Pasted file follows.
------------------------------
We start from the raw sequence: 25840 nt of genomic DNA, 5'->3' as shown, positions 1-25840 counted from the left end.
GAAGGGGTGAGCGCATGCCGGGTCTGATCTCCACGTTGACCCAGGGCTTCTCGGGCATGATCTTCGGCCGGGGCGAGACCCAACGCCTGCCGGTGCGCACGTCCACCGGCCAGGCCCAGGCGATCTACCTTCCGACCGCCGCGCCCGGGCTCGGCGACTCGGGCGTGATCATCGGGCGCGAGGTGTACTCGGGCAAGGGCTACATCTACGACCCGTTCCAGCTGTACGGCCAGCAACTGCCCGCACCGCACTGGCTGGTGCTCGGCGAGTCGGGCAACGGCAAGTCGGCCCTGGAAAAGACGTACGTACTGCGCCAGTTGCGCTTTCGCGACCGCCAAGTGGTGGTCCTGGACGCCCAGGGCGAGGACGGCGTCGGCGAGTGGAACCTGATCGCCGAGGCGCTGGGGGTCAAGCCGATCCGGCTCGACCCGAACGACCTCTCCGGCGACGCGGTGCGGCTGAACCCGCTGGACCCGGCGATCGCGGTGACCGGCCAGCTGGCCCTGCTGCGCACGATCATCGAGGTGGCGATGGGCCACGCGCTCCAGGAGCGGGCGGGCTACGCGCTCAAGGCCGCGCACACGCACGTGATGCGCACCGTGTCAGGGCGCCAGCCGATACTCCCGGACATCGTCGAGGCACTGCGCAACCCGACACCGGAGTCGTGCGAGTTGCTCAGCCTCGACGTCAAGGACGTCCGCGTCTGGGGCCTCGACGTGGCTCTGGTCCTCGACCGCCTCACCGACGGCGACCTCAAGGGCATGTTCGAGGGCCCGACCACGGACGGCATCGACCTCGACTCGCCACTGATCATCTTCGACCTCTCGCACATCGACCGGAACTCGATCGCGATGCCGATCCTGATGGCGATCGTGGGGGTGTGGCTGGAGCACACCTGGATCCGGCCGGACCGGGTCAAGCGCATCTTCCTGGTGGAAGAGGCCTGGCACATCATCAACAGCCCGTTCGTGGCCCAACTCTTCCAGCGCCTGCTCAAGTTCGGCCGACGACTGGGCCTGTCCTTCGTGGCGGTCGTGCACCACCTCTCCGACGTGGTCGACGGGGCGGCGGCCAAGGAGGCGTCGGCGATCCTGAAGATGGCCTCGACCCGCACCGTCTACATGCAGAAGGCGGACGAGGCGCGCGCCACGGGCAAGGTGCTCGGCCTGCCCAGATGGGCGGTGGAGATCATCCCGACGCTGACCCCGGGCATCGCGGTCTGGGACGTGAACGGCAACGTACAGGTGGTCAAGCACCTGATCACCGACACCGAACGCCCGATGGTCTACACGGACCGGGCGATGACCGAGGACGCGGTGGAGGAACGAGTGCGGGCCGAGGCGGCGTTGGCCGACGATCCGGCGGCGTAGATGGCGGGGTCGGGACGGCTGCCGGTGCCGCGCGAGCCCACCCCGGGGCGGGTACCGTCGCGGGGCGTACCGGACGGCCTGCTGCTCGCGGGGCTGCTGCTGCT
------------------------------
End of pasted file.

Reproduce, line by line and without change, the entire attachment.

We start from the raw sequence: 25840 nt of genomic DNA, 5'->3' as shown, positions 1-25840 counted from the left end.
GAAGGGGTGAGCGCATGCCGGGTCTGATCTCCACGTTGACCCAGGGCTTCTCGGGCATGATCTTCGGCCGGGGCGAGACCCAACGCCTGCCGGTGCGCACGTCCACCGGCCAGGCCCAGGCGATCTACCTTCCGACCGCCGCGCCCGGGCTCGGCGACTCGGGCGTGATCATCGGGCGCGAGGTGTACTCGGGCAAGGGCTACATCTACGACCCGTTCCAGCTGTACGGCCAGCAACTGCCCGCACCGCACTGGCTGGTGCTCGGCGAGTCGGGCAACGGCAAGTCGGCCCTGGAAAAGACGTACGTACTGCGCCAGTTGCGCTTTCGCGACCGCCAAGTGGTGGTCCTGGACGCCCAGGGCGAGGACGGCGTCGGCGAGTGGAACCTGATCGCCGAGGCGCTGGGGGTCAAGCCGATCCGGCTCGACCCGAACGACCTCTCCGGCGACGCGGTGCGGCTGAACCCGCTGGACCCGGCGATCGCGGTGACCGGCCAGCTGGCCCTGCTGCGCACGATCATCGAGGTGGCGATGGGCCACGCGCTCCAGGAGCGGGCGGGCTACGCGCTCAAGGCCGCGCACACGCACGTGATGCGCACCGTGTCAGGGCGCCAGCCGATACTCCCGGACATCGTCGAGGCACTGCGCAACCCGACACCGGAGTCGTGCGAGTTGCTCAGCCTCGACGTCAAGGACGTCCGCGTCTGGGGCCTCGACGTGGCTCTGGTCCTCGACCGCCTCACCGACGGCGACCTCAAGGGCATGTTCGAGGGCCCGACCACGGACGGCATCGACCTCGACTCGCCACTGATCATCTTCGACCTCTCGCACATCGACCGGAACTCGATCGCGATGCCGATCCTGATGGCGATCGTGGGGGTGTGGCTGGAGCACACCTGGATCCGGCCGGACCGGGTCAAGCGCATCTTCCTGGTGGAAGAGGCCTGGCACATCATCAACAGCCCGTTCGTGGCCCAACTCTTCCAGCGCCTGCTCAAGTTCGGCCGACGACTGGGCCTGTCCTTCGTGGCGGTCGTGCACCACCTCTCCGACGTGGTCGACGGGGCGGCGGCCAAGGAGGCGTCGGCGATCCTGAAGATGGCCTCGACCCGCACCGTCTACATGCAGAAGGCGGACGAGGCGCGCGCCACGGGCAAGGTGCTCGGCCTGCCCAGATGGGCGGTGGAGATCATCCCGACGCTGACCCCGGGCATCGCGGTCTGGGACGTGAACGGCAACGTACAGGTGGTCAAGCACCTGATCACCGACACCGAACGCCCGATGGTCTACACGGACCGGGCGATGACCGAGGACGCGGTGGAGGAACGAGTGCGGGCCGAGGCGGCGTTGGCCGACGATCCGGCGGCGTAGATGGCGGGGTCGGGACGGCTGCCGGTGCCGCGCGAGCCCACCCCGGGGCGGGTACCGTCGCGGGGCGTACCGGACGGCCTGCTGCTCGCGGGGCTGCTGCTGCT